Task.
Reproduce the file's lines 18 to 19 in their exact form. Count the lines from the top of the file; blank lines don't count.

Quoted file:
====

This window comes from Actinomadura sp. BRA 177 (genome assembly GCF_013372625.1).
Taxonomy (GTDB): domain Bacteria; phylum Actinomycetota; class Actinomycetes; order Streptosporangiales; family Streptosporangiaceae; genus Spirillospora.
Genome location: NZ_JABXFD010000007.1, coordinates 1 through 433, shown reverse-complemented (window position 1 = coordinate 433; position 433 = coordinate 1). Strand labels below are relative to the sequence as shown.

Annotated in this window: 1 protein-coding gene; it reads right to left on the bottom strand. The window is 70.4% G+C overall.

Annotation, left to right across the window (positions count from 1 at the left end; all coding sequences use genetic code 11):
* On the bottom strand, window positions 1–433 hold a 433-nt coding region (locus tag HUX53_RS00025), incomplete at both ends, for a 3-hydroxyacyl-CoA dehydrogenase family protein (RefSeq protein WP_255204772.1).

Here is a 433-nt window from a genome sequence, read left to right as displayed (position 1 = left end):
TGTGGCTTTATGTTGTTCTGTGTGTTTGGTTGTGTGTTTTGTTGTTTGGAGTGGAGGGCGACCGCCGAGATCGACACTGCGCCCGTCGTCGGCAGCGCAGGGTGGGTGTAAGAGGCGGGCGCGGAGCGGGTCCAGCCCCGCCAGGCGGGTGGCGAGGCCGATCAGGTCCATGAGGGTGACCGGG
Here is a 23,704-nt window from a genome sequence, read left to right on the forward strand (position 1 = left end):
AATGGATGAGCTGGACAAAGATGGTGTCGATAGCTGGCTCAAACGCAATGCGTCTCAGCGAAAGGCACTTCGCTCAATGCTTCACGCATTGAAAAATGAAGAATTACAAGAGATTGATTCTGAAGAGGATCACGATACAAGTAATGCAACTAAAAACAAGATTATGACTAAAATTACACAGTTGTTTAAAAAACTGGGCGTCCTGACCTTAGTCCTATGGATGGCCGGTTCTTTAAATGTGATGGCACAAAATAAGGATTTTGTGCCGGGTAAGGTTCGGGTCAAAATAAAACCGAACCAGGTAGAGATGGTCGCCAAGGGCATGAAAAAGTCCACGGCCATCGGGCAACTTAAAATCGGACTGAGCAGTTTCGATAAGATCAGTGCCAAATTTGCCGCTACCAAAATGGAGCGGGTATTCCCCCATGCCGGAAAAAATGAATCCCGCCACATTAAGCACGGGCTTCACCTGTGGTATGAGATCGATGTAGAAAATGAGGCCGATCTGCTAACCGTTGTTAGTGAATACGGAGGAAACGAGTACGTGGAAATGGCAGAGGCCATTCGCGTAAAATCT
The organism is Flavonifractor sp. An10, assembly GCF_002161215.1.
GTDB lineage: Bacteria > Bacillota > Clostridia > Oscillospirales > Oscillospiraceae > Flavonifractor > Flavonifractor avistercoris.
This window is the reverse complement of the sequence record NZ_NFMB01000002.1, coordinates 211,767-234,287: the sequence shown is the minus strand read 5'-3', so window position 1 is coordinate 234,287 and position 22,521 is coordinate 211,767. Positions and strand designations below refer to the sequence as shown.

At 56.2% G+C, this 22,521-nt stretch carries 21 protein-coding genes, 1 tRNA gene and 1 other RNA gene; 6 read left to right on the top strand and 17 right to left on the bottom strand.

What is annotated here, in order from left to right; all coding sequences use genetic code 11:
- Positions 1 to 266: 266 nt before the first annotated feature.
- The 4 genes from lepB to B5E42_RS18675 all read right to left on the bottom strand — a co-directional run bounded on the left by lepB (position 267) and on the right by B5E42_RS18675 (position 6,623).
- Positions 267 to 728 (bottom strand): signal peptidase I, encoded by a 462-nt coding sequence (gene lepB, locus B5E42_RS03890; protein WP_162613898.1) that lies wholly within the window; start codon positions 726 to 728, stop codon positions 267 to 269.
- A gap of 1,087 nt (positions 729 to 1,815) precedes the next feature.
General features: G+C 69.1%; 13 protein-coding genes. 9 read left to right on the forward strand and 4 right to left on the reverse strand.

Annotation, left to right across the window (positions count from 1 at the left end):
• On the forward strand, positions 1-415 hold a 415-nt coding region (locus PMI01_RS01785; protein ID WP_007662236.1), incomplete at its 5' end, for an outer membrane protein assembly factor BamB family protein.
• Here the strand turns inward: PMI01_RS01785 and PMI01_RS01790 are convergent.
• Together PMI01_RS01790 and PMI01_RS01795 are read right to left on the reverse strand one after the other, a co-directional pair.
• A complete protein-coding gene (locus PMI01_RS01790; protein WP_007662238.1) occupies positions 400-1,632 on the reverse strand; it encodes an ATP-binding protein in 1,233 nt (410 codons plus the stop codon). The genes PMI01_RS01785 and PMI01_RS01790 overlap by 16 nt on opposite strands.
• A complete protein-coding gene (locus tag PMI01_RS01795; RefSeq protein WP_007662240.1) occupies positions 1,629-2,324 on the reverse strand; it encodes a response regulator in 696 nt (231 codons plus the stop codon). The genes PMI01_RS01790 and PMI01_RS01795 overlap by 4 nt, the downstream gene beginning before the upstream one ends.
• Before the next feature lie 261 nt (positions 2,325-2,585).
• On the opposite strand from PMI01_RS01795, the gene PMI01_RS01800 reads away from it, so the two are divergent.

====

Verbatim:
- Positions 267 to 728 (bottom strand): signal peptidase I, encoded by a 462-nt coding sequence (gene lepB, locus B5E42_RS03890; protein WP_162613898.1) that lies wholly within the window; start codon positions 726 to 728, stop codon positions 267 to 269.
- A gap of 1,087 nt (positions 729 to 1,815) precedes the next feature.